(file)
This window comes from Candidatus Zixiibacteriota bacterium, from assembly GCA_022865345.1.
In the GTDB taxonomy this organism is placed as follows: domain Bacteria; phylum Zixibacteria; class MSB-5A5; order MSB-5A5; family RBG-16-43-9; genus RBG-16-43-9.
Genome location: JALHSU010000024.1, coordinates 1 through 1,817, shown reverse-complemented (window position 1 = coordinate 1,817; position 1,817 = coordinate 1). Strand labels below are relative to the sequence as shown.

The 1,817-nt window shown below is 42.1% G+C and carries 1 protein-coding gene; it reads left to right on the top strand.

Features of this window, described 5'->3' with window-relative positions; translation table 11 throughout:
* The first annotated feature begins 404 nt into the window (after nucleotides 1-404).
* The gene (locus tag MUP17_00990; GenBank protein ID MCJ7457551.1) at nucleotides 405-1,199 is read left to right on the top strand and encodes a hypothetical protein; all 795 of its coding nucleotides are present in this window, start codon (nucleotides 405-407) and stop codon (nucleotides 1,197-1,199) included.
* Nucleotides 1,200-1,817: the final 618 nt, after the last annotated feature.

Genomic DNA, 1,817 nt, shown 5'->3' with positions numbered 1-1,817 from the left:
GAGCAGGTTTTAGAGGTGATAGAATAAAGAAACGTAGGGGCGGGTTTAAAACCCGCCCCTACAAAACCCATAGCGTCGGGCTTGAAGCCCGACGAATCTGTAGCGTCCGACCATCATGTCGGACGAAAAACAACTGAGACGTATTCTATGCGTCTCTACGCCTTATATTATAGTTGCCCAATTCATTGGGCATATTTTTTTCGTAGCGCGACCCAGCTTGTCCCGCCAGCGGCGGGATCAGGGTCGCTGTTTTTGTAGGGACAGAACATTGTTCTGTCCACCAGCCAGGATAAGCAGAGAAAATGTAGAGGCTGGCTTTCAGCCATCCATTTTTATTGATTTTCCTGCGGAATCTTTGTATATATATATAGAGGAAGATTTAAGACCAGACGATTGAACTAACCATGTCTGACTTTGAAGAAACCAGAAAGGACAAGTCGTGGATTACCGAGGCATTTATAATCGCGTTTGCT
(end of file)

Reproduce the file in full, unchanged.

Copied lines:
This window comes from Candidatus Zixiibacteriota bacterium, from assembly GCA_022865345.1.
In the GTDB taxonomy this organism is placed as follows: domain Bacteria; phylum Zixibacteria; class MSB-5A5; order MSB-5A5; family RBG-16-43-9; genus RBG-16-43-9.
Genome location: JALHSU010000024.1, coordinates 1 through 1,817, shown reverse-complemented (window position 1 = coordinate 1,817; position 1,817 = coordinate 1). Strand labels below are relative to the sequence as shown.

The 1,817-nt window shown below is 42.1% G+C and carries 1 protein-coding gene; it reads left to right on the top strand.

Features of this window, described 5'->3' with window-relative positions; translation table 11 throughout:
* The first annotated feature begins 404 nt into the window (after nucleotides 1-404).
* The gene (locus tag MUP17_00990; GenBank protein ID MCJ7457551.1) at nucleotides 405-1,199 is read left to right on the top strand and encodes a hypothetical protein; all 795 of its coding nucleotides are present in this window, start codon (nucleotides 405-407) and stop codon (nucleotides 1,197-1,199) included.
* Nucleotides 1,200-1,817: the final 618 nt, after the last annotated feature.

Genomic DNA, 1,817 nt, shown 5'->3' with positions numbered 1-1,817 from the left:
GAGCAGGTTTTAGAGGTGATAGAATAAAGAAACGTAGGGGCGGGTTTAAAACCCGCCCCTACAAAACCCATAGCGTCGGGCTTGAAGCCCGACGAATCTGTAGCGTCCGACCATCATGTCGGACGAAAAACAACTGAGACGTATTCTATGCGTCTCTACGCCTTATATTATAGTTGCCCAATTCATTGGGCATATTTTTTTCGTAGCGCGACCCAGCTTGTCCCGCCAGCGGCGGGATCAGGGTCGCTGTTTTTGTAGGGACAGAACATTGTTCTGTCCACCAGCCAGGATAAGCAGAGAAAATGTAGAGGCTGGCTTTCAGCCATCCATTTTTATTGATTTTCCTGCGGAATCTTTGTATATATATATAGAGGAAGATTTAAGACCAGACGATTGAACTAACCATGTCTGACTTTGAAGAAACCAGAAAGGACAAGTCGTGGATTACCGAGGCATTTATAATCGCGTTTGCT